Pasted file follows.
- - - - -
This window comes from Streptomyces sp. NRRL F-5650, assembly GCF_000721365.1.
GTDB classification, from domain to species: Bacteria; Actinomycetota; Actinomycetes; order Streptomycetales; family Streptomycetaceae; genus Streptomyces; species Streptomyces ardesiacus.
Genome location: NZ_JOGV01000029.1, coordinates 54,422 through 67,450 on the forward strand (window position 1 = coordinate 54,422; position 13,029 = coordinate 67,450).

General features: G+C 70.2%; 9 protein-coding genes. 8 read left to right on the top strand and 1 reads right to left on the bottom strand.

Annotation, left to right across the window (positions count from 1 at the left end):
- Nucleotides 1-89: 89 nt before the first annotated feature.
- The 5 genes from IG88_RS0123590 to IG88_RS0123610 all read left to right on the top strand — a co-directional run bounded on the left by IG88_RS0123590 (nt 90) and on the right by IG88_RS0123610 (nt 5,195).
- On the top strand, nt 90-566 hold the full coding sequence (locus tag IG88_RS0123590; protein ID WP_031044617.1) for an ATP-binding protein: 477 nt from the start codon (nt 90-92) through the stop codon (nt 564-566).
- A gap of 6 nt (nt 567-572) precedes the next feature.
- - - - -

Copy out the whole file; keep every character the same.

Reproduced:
This window comes from Streptomyces sp. NRRL F-5650, assembly GCF_000721365.1.
GTDB classification, from domain to species: Bacteria; Actinomycetota; Actinomycetes; order Streptomycetales; family Streptomycetaceae; genus Streptomyces; species Streptomyces ardesiacus.
Genome location: NZ_JOGV01000029.1, coordinates 54,422 through 67,450 on the forward strand (window position 1 = coordinate 54,422; position 13,029 = coordinate 67,450).

General features: G+C 70.2%; 9 protein-coding genes. 8 read left to right on the top strand and 1 reads right to left on the bottom strand.

Annotation, left to right across the window (positions count from 1 at the left end):
- Nucleotides 1-89: 89 nt before the first annotated feature.
- The 5 genes from IG88_RS0123590 to IG88_RS0123610 all read left to right on the top strand — a co-directional run bounded on the left by IG88_RS0123590 (nt 90) and on the right by IG88_RS0123610 (nt 5,195).
- On the top strand, nt 90-566 hold the full coding sequence (locus tag IG88_RS0123590; protein ID WP_031044617.1) for an ATP-binding protein: 477 nt from the start codon (nt 90-92) through the stop codon (nt 564-566).
- A gap of 6 nt (nt 567-572) precedes the next feature.